Chai Masala – Spiced Tea – Friday’s 5 o’clock Wet Your Whistle Call!

Every tea has its story and Masala Chai is no different. In keeping with the healing and spiritual side of India, we are going to savor the tea that evokes the feeling of India; the very smell of it almost transports you to its streets. And it just so happens to be my favorite tea. Let’s read the ancient tea leaves to get an idea of how this lovely drink has evolved. The Masala Chai we know today did not start out containing any black tea or caffeine. The story of Chai dates back 5,000 years or more to the ancient courts of Siam and India. Legend has it a king concocted the recipe in a quest to create a healing beverage. Did you know Masala means Spiced and Chai means Tea? So when you say Chai Tea you’re really saying Tea Tea, which might be mildly amusing to an Indian. 

Where the story of Chai gets interesting starts back in the 1830’s. The British East India Company was the enterprise of London businessmen who banded together to make money importing. The East India Company not only established trade through Asia and the Middle East but also effectively became the ruler of territories vastly larger than the United Kingdom itself. It not only had a monopoly on British trade with India and the Far East, but it was also responsible for the government of much of the vast Indian sub-continent. They weren’t a government but they were a power house!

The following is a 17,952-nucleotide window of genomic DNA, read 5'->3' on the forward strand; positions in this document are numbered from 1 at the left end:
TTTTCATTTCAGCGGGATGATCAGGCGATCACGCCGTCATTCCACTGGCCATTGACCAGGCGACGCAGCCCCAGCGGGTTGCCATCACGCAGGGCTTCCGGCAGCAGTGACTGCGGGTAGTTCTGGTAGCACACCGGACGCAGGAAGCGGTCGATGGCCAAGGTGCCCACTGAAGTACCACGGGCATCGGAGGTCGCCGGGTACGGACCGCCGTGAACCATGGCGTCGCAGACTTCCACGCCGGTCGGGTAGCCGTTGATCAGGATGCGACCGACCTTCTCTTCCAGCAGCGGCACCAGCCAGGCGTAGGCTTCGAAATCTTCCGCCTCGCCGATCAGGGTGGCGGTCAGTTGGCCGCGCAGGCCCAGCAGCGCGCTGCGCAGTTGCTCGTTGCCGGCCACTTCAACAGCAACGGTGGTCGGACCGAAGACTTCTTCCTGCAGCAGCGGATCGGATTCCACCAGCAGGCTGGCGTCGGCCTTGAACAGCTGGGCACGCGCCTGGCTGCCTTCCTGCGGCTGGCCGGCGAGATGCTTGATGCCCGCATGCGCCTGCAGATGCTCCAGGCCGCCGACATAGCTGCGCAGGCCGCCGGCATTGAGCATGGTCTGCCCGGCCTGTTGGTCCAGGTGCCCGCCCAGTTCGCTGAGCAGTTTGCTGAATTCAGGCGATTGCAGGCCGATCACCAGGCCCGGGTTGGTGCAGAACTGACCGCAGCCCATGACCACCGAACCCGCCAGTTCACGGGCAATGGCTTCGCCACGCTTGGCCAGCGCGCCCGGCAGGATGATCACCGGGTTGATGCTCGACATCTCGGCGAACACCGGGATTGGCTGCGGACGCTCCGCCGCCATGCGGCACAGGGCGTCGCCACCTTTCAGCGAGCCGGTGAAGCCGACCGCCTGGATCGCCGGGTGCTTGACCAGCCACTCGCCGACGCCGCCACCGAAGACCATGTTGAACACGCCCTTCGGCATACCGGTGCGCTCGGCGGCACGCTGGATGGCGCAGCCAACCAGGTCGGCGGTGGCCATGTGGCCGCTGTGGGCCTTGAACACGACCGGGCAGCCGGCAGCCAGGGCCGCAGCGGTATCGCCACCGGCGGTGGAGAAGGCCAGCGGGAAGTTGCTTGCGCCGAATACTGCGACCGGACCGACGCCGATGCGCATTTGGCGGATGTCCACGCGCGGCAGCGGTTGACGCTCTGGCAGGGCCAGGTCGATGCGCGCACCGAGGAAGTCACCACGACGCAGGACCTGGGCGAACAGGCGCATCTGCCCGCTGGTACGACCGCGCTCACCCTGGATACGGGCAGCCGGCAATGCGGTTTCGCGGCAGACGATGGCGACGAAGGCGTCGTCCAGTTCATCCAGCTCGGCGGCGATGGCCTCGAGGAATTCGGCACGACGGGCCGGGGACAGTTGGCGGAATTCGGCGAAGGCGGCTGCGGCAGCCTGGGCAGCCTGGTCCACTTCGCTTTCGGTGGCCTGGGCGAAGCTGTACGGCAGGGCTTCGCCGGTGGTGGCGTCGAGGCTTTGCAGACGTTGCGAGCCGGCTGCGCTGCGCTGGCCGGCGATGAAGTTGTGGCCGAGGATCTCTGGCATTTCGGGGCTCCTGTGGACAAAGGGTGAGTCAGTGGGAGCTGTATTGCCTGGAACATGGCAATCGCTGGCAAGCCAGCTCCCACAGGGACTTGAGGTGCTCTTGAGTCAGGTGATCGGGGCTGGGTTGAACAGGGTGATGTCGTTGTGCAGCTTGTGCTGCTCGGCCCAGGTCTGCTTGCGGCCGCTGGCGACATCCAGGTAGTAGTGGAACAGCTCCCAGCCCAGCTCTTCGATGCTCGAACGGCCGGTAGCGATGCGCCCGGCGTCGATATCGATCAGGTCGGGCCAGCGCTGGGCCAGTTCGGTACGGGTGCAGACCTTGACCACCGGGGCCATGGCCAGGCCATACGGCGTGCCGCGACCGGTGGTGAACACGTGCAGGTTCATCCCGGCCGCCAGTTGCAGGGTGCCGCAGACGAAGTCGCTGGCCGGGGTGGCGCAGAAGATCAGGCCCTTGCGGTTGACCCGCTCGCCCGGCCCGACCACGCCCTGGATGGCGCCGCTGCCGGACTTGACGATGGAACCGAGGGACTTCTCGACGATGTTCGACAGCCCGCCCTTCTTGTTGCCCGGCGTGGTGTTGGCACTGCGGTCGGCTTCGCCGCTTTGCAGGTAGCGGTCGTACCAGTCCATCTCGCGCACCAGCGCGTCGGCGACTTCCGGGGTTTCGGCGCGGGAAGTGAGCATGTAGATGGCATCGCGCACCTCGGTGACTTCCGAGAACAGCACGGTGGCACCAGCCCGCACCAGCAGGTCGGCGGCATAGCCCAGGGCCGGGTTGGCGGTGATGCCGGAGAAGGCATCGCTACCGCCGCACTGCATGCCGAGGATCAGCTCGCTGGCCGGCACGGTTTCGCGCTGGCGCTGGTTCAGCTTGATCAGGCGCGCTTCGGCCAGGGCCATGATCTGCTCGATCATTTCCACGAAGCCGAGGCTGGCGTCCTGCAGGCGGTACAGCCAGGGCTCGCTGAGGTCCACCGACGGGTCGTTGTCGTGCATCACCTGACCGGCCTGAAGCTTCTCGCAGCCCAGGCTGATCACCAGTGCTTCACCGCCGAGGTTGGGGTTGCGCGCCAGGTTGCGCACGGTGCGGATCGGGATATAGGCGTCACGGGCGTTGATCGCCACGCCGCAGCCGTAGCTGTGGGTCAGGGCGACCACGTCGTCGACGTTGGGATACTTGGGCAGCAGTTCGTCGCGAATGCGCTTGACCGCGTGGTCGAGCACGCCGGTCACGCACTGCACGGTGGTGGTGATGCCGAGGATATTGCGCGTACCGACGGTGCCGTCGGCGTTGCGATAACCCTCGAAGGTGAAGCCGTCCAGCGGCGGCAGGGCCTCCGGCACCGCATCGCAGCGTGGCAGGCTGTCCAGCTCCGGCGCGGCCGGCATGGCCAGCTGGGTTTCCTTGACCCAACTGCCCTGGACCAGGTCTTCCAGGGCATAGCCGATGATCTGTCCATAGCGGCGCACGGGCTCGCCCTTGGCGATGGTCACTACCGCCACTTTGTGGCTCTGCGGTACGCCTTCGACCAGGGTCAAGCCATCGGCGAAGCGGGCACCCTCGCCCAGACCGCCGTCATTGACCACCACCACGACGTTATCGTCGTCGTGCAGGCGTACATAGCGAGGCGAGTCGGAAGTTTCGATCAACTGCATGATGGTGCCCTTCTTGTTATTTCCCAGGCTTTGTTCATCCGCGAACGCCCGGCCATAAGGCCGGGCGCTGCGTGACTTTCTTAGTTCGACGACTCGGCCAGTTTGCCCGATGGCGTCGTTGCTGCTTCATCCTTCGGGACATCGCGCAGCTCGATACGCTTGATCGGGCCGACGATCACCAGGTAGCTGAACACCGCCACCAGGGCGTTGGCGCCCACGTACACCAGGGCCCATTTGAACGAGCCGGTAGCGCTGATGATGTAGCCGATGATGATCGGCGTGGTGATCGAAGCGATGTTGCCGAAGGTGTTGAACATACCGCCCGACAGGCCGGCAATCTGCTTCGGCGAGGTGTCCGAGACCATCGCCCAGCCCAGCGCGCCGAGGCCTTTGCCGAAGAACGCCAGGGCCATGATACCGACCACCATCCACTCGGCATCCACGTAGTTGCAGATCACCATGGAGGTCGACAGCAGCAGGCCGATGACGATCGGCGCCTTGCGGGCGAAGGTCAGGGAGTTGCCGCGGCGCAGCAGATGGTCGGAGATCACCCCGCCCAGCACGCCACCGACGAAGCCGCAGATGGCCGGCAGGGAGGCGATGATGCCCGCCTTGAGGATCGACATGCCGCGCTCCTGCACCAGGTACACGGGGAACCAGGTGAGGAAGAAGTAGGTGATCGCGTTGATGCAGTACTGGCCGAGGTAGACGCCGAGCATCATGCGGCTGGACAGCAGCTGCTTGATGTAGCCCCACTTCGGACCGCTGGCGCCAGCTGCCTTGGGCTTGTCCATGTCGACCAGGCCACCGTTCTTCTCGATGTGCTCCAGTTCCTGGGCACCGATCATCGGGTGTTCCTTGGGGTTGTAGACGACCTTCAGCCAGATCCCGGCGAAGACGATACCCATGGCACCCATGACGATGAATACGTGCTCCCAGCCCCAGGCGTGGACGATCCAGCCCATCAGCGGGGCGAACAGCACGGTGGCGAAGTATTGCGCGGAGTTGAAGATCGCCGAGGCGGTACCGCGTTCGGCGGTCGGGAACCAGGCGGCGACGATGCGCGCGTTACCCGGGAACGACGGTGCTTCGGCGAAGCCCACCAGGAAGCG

India Under Rule of East India Company

The Company became concerned about the Chinese monopoly on tea, which constituted most of its trade and supported the enormous consumption of tea in Great Britain. In 1835, the British set up tea plantations in Assam, India as a way of competing with the Chinese in the tea trade. In 1870, over 90% of the tea consumed in Great Britain was still of Chinese origin, but by 1900 this had dropped to 10% and was mostly replaced by tea from (British) India and (British) Ceylon.

Black tea was very expensive and only the wealthy Indians could afford to drink it. It was so expensive the smuggling of tea became quite a business until the Prime Minister slashed the tax on tea so dramatically smuggling became pointless. Tea imports soon became the largest single item in Britain’s trading account. Conversely, the export to China of British and Indian goods began to decline and a trade imbalance between Britain and China occurred as a result. The Chinese demanded the British pay in silver, not paper currency, for the tea imports. Eventually this created a shortage of silver and forced the British to seek other commodities to compensate for the loss and to bring in profit. They discovered opium, a highly lucrative commodity. But that is a whole different story!

In the early 1900’s the India Tea Company promoted the provision of ‘tea breaks’ for workers in an attempt to increase tea sales. Due to the cost of black tea, the tea was diluted with spices, milk and sugar to keep the cost down and Masala Chai was born. Masala Chai in India is very sweet, too sweet for most of us here in the United States. But Masala Chai must have a certain amount of sweetness or the spices seem to lose their full robustness and have a rather flat taste. Masala Chai quickly became established as the preferred beverage with the people of India.  

Chai Wallah